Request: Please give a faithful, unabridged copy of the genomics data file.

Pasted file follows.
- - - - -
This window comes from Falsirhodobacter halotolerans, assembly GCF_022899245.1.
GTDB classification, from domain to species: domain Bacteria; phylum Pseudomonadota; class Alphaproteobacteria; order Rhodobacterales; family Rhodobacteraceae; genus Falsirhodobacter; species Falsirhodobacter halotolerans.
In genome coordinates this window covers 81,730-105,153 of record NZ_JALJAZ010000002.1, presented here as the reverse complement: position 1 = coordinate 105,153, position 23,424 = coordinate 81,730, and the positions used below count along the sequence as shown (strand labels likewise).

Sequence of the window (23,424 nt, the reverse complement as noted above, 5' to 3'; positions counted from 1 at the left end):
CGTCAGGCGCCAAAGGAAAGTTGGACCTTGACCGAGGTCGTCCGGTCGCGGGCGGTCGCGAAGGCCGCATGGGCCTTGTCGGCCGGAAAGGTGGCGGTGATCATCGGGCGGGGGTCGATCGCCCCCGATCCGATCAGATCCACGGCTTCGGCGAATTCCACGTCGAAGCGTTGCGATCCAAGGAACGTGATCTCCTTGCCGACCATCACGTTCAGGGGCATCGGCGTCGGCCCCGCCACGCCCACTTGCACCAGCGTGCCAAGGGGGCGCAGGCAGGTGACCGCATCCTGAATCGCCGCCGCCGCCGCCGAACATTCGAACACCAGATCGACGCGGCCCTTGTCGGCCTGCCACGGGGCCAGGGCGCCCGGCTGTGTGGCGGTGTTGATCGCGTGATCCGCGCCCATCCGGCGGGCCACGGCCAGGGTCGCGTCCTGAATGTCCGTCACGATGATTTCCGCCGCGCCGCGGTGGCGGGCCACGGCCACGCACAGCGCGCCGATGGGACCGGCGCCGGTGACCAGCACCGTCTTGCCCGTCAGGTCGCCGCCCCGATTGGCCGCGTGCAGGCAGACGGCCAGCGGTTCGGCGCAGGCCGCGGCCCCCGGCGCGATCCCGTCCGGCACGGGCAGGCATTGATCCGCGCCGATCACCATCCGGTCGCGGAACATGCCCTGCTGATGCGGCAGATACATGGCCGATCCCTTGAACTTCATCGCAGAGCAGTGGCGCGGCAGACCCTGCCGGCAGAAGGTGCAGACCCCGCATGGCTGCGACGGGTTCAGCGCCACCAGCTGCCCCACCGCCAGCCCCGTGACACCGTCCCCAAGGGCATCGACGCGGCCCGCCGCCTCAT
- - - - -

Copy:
This window comes from Falsirhodobacter halotolerans, assembly GCF_022899245.1.
GTDB classification, from domain to species: domain Bacteria; phylum Pseudomonadota; class Alphaproteobacteria; order Rhodobacterales; family Rhodobacteraceae; genus Falsirhodobacter; species Falsirhodobacter halotolerans.
In genome coordinates this window covers 81,730-105,153 of record NZ_JALJAZ010000002.1, presented here as the reverse complement: position 1 = coordinate 105,153, position 23,424 = coordinate 81,730, and the positions used below count along the sequence as shown (strand labels likewise).

Sequence of the window (23,424 nt, the reverse complement as noted above, 5' to 3'; positions counted from 1 at the left end):
CGTCAGGCGCCAAAGGAAAGTTGGACCTTGACCGAGGTCGTCCGGTCGCGGGCGGTCGCGAAGGCCGCATGGGCCTTGTCGGCCGGAAAGGTGGCGGTGATCATCGGGCGGGGGTCGATCGCCCCCGATCCGATCAGATCCACGGCTTCGGCGAATTCCACGTCGAAGCGTTGCGATCCAAGGAACGTGATCTCCTTGCCGACCATCACGTTCAGGGGCATCGGCGTCGGCCCCGCCACGCCCACTTGCACCAGCGTGCCAAGGGGGCGCAGGCAGGTGACCGCATCCTGAATCGCCGCCGCCGCCGCCGAACATTCGAACACCAGATCGACGCGGCCCTTGTCGGCCTGCCACGGGGCCAGGGCGCCCGGCTGTGTGGCGGTGTTGATCGCGTGATCCGCGCCCATCCGGCGGGCCACGGCCAGGGTCGCGTCCTGAATGTCCGTCACGATGATTTCCGCCGCGCCGCGGTGGCGGGCCACGGCCACGCACAGCGCGCCGATGGGACCGGCGCCGGTGACCAGCACCGTCTTGCCCGTCAGGTCGCCGCCCCGATTGGCCGCGTGCAGGCAGACGGCCAGCGGTTCGGCGCAGGCCGCGGCCCCCGGCGCGATCCCGTCCGGCACGGGCAGGCATTGATCCGCGCCGATCACCATCCGGTCGCGGAACATGCCCTGCTGATGCGGCAGATACATGGCCGATCCCTTGAACTTCATCGCAGAGCAGTGGCGCGGCAGACCCTGCCGGCAGAAGGTGCAGACCCCGCATGGCTGCGACGGGTTCAGCGCCACCAGCTGCCCCACCGCCAGCCCCGTGACACCGTCCCCAAGGGCATCGACGCGGCCCGCCGCCTCAT